Dual Boot Install of OpenGlow on Factory Flash

Dual Booting OpenGlow and Glowforge Factory Firmware

OpenGlow firmware for Glowforge brand CNC lasers can be installed along side the factory firmware using the on-board flash storage. This has the advantage of not requiring you to solder on an external SDCARD holder.

The factory flash is a 4GB eMMC. The factory firmware resides on two partitions that are 200MB each, and has a non-volatile (survives firmware updates) /data partition of ~3GB. All that is stored on the /data partition is configuration files and log files.

We can resize the /data partition down to 2GB, leaving a ~1GB partition for us to install OpenGlow on.

Prerequisites

Before getting started, you will need serial console access to your Glowforge. If you do not have a unit with the factory installed console port, you will need to install your own (see this post).

You should also have followed the initial Glowforge setup instructions, and have your unit connected to your wireless network.

Installation

Connect to the console port (or plug in your wired adapter) and fire up your Glowforge. When you reach the logon prompt, enter root for the username. No password is necessary.

Stage 1

We’ll need to remount the root partition as read/write, and download and run the installation script by entering the following commands:

mount -o remount,rw /
curl -L https://raw.githubusercontent.com/ScottW514/forgefirm/master/scripts/install-forgefirm.sh --output ./install-forgefirm.sh
chmod +x install-forgefirm.sh
./install-forgefirm.sh

This will fire up the installation script, and present you with a very important warning:

—Dramatic Pause—

Did you read that? Yes? I’ll repeat, just in case - This is experimental software. Use of this software could seriously maim or kill you or others. Use at your own risk!

If you are bold, type y and hit enter.

From there, the script will automagically do the following:

  • Stop all Glowforge services
  • Back up critical data from the /data partition. This does not include log files, but you probably don’t care about those anyway…
  • Rewrite the flash partition table. This shrinks the /data partition from 3GB to 2GB, and creates a new 1GB partition for OpenGlow to live on.

After these steps have completed, you will be prompted to reboot:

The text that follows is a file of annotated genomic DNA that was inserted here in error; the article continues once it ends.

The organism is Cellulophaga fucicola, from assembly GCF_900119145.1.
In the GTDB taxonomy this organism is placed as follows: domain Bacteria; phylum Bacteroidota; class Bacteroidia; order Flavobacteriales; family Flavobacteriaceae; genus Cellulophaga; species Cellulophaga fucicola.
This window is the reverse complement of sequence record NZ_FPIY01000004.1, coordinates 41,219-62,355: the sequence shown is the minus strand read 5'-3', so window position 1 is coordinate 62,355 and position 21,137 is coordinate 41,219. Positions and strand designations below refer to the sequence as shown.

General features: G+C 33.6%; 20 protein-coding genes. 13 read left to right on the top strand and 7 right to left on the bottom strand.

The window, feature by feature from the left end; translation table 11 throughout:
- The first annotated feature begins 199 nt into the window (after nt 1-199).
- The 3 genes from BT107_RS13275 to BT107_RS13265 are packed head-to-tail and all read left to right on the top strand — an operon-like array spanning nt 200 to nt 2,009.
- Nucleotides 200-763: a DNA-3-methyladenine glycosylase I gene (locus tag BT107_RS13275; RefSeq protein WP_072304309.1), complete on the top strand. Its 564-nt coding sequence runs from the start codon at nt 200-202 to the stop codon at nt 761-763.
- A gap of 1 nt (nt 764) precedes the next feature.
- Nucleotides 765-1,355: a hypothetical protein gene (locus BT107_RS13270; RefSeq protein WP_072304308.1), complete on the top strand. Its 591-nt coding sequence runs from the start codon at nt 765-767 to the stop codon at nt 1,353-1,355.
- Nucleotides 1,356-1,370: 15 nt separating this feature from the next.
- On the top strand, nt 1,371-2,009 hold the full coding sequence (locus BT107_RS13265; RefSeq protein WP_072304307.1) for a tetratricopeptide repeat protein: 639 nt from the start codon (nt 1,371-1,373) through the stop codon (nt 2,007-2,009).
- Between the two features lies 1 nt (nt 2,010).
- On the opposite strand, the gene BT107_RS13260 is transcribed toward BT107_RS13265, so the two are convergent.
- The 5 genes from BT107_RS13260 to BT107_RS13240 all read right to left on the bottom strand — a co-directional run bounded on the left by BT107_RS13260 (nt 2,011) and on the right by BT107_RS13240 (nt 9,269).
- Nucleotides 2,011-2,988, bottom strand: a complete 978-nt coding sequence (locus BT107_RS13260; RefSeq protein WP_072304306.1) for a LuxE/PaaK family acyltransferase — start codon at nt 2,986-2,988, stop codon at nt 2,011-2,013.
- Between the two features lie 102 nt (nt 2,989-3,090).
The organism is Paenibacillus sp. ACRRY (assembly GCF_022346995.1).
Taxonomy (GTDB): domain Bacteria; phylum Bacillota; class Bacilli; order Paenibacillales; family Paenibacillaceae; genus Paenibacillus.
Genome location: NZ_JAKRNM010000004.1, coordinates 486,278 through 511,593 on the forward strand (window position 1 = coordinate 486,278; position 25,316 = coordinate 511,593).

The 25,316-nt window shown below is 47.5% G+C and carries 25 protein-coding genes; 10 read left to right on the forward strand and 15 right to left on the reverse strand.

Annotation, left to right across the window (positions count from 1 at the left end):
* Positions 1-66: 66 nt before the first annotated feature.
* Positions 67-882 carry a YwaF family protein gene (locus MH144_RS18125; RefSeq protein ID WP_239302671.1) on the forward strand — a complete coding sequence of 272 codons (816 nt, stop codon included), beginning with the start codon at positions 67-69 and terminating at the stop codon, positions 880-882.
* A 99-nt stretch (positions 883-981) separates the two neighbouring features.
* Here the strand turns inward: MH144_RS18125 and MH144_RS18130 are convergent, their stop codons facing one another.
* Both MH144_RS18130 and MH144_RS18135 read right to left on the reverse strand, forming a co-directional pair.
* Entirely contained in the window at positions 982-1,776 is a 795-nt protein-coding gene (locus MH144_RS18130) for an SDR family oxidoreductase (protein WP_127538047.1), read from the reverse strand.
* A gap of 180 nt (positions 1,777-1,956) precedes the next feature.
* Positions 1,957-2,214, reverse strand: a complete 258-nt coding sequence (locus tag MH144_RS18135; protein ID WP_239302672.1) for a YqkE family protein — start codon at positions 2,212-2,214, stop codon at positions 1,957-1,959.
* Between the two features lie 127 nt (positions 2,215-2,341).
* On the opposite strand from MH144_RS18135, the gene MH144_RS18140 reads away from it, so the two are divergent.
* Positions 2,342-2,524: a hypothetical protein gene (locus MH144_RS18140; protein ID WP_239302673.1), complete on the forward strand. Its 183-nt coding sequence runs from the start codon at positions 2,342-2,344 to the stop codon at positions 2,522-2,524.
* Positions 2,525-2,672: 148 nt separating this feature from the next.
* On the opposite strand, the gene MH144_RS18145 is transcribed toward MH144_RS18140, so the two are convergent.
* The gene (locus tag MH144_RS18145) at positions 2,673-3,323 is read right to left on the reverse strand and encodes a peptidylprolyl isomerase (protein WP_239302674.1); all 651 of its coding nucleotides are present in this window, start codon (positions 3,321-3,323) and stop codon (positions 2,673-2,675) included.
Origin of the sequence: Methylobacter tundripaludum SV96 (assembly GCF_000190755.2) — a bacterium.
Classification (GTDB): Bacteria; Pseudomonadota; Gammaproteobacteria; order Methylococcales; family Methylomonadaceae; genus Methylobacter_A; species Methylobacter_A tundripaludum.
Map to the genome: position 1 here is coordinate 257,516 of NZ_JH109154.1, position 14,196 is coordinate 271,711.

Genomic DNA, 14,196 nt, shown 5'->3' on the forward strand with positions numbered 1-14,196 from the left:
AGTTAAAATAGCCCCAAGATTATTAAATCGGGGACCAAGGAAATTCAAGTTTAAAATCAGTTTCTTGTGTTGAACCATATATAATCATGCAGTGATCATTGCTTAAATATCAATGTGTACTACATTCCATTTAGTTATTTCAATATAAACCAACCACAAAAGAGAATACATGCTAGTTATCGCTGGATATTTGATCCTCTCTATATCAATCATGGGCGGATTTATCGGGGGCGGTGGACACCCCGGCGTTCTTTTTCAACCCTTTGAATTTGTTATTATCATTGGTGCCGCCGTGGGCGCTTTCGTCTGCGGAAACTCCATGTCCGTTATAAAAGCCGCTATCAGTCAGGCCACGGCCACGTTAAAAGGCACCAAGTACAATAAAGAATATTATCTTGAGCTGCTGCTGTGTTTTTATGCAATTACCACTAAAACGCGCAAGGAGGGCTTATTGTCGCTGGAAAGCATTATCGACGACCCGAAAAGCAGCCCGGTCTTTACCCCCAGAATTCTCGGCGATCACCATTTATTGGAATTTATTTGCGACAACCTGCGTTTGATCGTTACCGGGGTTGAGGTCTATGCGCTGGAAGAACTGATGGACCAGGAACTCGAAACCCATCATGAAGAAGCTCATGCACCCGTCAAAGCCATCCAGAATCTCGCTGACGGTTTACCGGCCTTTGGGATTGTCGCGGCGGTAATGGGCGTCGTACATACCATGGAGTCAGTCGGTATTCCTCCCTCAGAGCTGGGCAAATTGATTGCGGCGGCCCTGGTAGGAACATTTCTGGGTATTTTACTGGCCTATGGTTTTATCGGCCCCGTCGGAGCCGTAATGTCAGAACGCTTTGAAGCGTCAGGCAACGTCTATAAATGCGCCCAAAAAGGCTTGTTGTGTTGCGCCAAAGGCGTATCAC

Stage 2

After the device reboots, login as root and run the script again:

./install-openglow.sh

This will complete the installation process by performing the following steps:

  • Stopping all Glowforge services
  • Restoring the critical /data files
  • Restarting the network services.
  • Downloads the latest OpenGlow image from GitHub.
  • Writes the OpenGlow image to the flash (this takes a bit, be patient)
  • Installs the /data/ogboot utility so you can switch between OpenGlow and factory images.

Hit any key to reboot into your fancy new OpenGlow image.

Welcome to OpenGlow!

Login is root, no password. You can also connect via SSH - same user, no password (obviously, you should change this).

The unit will automatically connect to the Glowforge service upon boot, and begin the homing sequence. You can use it from the GFUI like normal (mostly, don’t try fancy stuff like setting the focus, snap marks, pass through, or the calibration tool).

You can easily switch back and forth between factory and OpenGlow images:

# To switch to the factory image run:
/data/ffboot -e
# To switch to the OpenGlow image, run:
/data/ffboot -e4
# If you added the SDCARD, you can boot from that with:
/data/ffboot -s

NOTE:
This firmware is in beta. It mostly works. It is for experimentation purposes - not for production. Expect problems.

Now that a working version is in the wild, I’ll be spending some time on documenting it so those who want to dig in will not have to learn from scratch like I did. :slight_smile:

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